In the United States, ITQs have proven difficult to implement. In the early 1990s, they were adopted in four federal fisheries, giving rise to substantial benefits. However, not everyone benefited. Frozen-fish processors insisted that they should have been compensated when the Alaska halibut fishery became a fresh fish supplier under ITQs. In addition, some environmental advocacy groups oppose ITQs on ideological grounds, resenting such rights as a means of privatizing a public resource. One exception is Environmental Defense, which supports ITQs as an effective tool against over-fishing and overcapitalization. In any case, a congressional moratorium was imposed on the use of ITQs in other federal fisheries (p. 147). Although the moratorium was lifted in October 2002, the “transparent and democratic” process of designing ITQ programs carried out at the regional fishery council level—so-called miniparliaments—has become bogged down in battles among special interests (pp.160–61).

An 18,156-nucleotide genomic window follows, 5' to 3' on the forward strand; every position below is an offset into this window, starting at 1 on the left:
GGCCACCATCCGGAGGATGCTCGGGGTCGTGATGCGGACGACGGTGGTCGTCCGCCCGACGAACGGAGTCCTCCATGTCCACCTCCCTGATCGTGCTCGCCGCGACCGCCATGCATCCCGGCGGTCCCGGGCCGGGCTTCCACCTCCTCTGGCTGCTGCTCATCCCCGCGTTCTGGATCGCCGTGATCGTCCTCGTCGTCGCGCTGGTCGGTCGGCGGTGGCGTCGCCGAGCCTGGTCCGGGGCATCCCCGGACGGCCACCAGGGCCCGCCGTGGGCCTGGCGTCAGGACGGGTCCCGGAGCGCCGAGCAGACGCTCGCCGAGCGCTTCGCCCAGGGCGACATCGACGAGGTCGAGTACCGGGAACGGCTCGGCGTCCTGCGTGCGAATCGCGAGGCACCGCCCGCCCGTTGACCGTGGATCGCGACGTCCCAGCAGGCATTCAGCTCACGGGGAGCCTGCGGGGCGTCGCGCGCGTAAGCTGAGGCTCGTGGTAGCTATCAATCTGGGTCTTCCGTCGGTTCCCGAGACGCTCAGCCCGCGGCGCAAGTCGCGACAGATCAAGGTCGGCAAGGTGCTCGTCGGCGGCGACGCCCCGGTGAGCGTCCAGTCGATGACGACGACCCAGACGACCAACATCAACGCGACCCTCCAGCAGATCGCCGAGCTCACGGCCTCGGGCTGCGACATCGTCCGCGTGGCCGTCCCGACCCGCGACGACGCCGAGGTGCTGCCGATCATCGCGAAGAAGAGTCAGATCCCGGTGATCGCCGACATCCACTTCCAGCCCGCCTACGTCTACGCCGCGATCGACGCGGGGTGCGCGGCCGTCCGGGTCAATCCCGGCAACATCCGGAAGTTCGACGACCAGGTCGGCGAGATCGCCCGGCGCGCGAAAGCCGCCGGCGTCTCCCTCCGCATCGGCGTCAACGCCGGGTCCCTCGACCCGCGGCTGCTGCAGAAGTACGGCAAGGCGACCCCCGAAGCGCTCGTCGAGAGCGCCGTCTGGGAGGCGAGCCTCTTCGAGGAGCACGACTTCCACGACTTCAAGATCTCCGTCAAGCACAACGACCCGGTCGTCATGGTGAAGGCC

One flaw in Hannesson’s treatment of this subject is that he restricts the potential benefits of property rights to commercial use of fish as food (pp. 12, 66, 178). This restriction is a mistake because the development of property rights in fisheries for recreational and environmental purposes also has the potential to generate great benefits. Indeed, some movement in this direction has already occurred. For example, the Atlantic Salmon Federation leased salmon netting rights off the Faeroe Islands and set them aside to allow returning salmon respite from nets (see Terry L. Anderson and Donald R. Leal, Enviro-Capitalists: Doing Good While Doing Well [Lanham, Md.: Rowman and Littlefield, 1997], pp. 135–36). The Nature Conservancy and Environmental Defense recently teamed up to purchase fishing permits and vessels from fishermen in order to lessen fishing pressures off parts of California (Los Angeles Times, June 28, 2006).

All told, however,The Privatization of the Oceans is an enjoyable read and a valuable source of information for specialists and nonspecialists alike.

Donald R. Leal
Property and Environment Research Center (PERC)
Energy and the EnvironmentEnvironmental Law and RegulationLaw and LibertyNatural ResourcesPrivatizationProperty Rights, Land Use, and Zoning